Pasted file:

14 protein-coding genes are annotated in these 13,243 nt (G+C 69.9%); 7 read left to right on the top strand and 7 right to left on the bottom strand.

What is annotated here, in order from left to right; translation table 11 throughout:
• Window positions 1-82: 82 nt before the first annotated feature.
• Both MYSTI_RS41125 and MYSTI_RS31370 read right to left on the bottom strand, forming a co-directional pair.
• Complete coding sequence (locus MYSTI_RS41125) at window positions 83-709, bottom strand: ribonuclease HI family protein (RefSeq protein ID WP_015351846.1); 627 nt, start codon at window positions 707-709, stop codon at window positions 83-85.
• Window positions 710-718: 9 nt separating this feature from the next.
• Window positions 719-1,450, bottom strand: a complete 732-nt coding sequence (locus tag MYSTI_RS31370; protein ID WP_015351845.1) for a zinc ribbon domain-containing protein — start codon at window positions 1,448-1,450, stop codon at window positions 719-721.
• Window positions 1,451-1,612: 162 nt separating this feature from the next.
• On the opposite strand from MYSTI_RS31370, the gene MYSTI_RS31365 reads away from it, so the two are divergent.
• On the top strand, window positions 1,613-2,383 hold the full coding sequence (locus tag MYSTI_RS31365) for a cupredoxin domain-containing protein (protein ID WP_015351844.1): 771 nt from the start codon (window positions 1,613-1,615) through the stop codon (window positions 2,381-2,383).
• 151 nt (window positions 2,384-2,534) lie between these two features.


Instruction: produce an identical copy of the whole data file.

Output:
14 protein-coding genes are annotated in these 13,243 nt (G+C 69.9%); 7 read left to right on the top strand and 7 right to left on the bottom strand.

What is annotated here, in order from left to right; translation table 11 throughout:
• Window positions 1-82: 82 nt before the first annotated feature.
• Both MYSTI_RS41125 and MYSTI_RS31370 read right to left on the bottom strand, forming a co-directional pair.
• Complete coding sequence (locus MYSTI_RS41125) at window positions 83-709, bottom strand: ribonuclease HI family protein (RefSeq protein ID WP_015351846.1); 627 nt, start codon at window positions 707-709, stop codon at window positions 83-85.
• Window positions 710-718: 9 nt separating this feature from the next.
• Window positions 719-1,450, bottom strand: a complete 732-nt coding sequence (locus tag MYSTI_RS31370; protein ID WP_015351845.1) for a zinc ribbon domain-containing protein — start codon at window positions 1,448-1,450, stop codon at window positions 719-721.
• Window positions 1,451-1,612: 162 nt separating this feature from the next.
• On the opposite strand from MYSTI_RS31370, the gene MYSTI_RS31365 reads away from it, so the two are divergent.
• On the top strand, window positions 1,613-2,383 hold the full coding sequence (locus tag MYSTI_RS31365) for a cupredoxin domain-containing protein (protein ID WP_015351844.1): 771 nt from the start codon (window positions 1,613-1,615) through the stop codon (window positions 2,381-2,383).
• 151 nt (window positions 2,384-2,534) lie between these two features.